Common ants in Ontario consist of:
Little Black Ant
Odorous House Ant
Carpenter Ants: can be from 1/4” to 1/2” long and are almost 3 times the size of a Little Black Ant. They have six legs, are either dark brownish-black in body with a reddish-brown upper body (Red Carpenter Ants) or dark brownish-black all over (Black Carpenter Ants) and a smooth rounded thorax (middle) between their head and their abdomen. Their antennae are bent and in sections. They eat both plants, insects and forage for human food. To avoid confusion with Termites, Termites have straight antennae and a thick waist. Carpenter Ants have a narrow waist.
Little Black Ants: can be from 1 to 2 mm long, with their queen’s ranging from 4 to 5 mm long. They are scavengers that consume anything from bird droppings to dead insects. Little Black Ants will forage in homes, but nest in soil mounds.
Odorous Ants: get their name from emitting a strange smell, similar to the smell of rotten coconuts, when they are squashed. They are tiny (about an 1/8” long) but very fast and dark brown or black in colour. They usually travel in lines, but if disturbed they will run erratically, releasing their odor as they run. They forage in homes and will nest pretty much anywhere (inside or outside).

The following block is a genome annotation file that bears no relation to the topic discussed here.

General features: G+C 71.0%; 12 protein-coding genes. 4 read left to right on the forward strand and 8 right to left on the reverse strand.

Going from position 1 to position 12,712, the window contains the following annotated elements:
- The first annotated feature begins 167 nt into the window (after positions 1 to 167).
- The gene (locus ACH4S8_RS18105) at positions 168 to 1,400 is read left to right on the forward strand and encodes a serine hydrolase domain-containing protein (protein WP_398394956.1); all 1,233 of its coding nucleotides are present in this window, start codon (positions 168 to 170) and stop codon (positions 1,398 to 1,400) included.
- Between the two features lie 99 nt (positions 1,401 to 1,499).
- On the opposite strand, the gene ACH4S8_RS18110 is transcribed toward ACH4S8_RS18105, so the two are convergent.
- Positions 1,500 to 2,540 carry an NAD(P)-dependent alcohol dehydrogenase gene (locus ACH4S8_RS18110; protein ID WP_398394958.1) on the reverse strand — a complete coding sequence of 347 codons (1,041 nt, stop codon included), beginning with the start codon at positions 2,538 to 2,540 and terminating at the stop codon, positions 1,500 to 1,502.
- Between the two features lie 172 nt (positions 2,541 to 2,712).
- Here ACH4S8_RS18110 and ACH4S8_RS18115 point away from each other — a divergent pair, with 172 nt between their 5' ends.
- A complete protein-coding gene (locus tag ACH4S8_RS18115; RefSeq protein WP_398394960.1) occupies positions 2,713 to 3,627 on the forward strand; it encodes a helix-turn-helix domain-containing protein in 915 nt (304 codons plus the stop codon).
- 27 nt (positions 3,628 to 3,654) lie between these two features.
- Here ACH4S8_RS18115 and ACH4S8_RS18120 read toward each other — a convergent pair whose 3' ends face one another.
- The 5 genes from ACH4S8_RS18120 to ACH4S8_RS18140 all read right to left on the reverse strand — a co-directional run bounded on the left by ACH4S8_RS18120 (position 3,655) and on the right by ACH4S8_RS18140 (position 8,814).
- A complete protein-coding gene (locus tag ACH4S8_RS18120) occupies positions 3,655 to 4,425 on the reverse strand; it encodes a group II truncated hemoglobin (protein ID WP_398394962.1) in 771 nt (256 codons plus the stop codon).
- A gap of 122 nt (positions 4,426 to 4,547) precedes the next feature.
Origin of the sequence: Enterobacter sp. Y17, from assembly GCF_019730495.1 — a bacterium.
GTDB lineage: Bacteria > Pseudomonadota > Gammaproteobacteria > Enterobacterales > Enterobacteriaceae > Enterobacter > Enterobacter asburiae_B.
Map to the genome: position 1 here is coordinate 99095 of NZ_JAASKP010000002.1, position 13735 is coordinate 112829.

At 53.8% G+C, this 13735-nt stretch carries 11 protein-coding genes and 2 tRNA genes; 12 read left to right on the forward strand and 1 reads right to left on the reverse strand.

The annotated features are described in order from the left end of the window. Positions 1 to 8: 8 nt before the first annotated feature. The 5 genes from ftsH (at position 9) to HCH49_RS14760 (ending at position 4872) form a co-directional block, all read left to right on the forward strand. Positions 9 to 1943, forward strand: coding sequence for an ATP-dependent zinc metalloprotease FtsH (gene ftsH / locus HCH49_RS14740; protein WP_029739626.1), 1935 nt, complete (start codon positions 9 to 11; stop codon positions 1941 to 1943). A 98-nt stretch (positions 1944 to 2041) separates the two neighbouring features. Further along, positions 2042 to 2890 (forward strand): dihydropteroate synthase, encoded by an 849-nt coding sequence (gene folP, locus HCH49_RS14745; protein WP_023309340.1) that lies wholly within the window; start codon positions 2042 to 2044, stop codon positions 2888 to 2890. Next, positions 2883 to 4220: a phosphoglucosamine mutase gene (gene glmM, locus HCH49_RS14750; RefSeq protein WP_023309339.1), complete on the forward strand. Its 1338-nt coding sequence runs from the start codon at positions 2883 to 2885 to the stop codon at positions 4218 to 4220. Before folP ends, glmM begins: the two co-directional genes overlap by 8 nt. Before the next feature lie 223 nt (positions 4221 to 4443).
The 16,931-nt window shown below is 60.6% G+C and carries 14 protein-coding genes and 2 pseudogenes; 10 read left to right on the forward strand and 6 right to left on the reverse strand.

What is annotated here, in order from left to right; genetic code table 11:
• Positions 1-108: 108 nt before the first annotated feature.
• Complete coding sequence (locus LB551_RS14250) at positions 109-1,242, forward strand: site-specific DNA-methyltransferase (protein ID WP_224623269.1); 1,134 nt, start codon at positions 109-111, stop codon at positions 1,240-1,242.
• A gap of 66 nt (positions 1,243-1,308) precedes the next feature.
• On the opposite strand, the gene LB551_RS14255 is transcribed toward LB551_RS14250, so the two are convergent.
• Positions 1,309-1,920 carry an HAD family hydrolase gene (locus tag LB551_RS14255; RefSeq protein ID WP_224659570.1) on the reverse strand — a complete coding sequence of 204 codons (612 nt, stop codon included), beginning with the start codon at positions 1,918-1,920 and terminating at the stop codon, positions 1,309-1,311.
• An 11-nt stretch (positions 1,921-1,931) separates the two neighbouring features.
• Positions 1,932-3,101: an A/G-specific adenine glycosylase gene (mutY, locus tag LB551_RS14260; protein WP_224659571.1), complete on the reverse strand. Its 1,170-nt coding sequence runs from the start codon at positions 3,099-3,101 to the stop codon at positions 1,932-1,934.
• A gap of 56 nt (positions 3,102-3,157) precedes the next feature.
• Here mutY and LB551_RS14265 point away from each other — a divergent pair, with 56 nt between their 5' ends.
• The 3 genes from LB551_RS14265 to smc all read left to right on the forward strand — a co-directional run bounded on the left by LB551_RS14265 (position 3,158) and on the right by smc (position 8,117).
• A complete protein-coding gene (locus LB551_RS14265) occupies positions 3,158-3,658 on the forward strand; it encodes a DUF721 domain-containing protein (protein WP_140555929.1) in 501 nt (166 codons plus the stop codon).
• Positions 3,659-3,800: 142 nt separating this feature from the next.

Thief Ants: similar in size to the Little Black Ants, they are 1.5mm – 2mm long. They get their names from nesting within other ant nests and stealing their food and brood (larvae and pupae). They are yellowish or brown and have an unevenly rounded thorax.
Pavement Ants: Similar attributes to the other common ants, but nests under or between sidewalks.
Pharaoh Ants: Similar again to the other common ants, but does not nest outdoors. They nest in inaccessible, humid, heated buildings, near sources of food and water, such as in wall voids. Mating with these ants takes place in the nest, so they are unlike other ant species, in that they do not fly or swarm.
Almost all ant species can develop wings and fly. Only a percentage of the ants in a colony will grow wings for the purpose of reproduction and breeding the next generation of ants for the survival of their colony. They can only fly during breeding season.
An important identifier to be aware of is if the ants discovered in or around your home are winged, it means they are seeking to create a new colony and extend their population. Foraging worker ants will never have wings. This discovery could indicate a potentially heightened concern, if the species happens to be Carpenter Ants or Termites. Both species threaten the structural stability of your home. However, if the species ends up to be one of the other common Ants in Ontario, it becomes more of a pest concern and not a destructive concern.
For the most part reproductive (swarming) season is early to mid-spring and fall. Not all Ants follow the standard reproductive guide to “mating season” and some can be known to also mate in summer. Carpenter Ants will remain active straight through to September.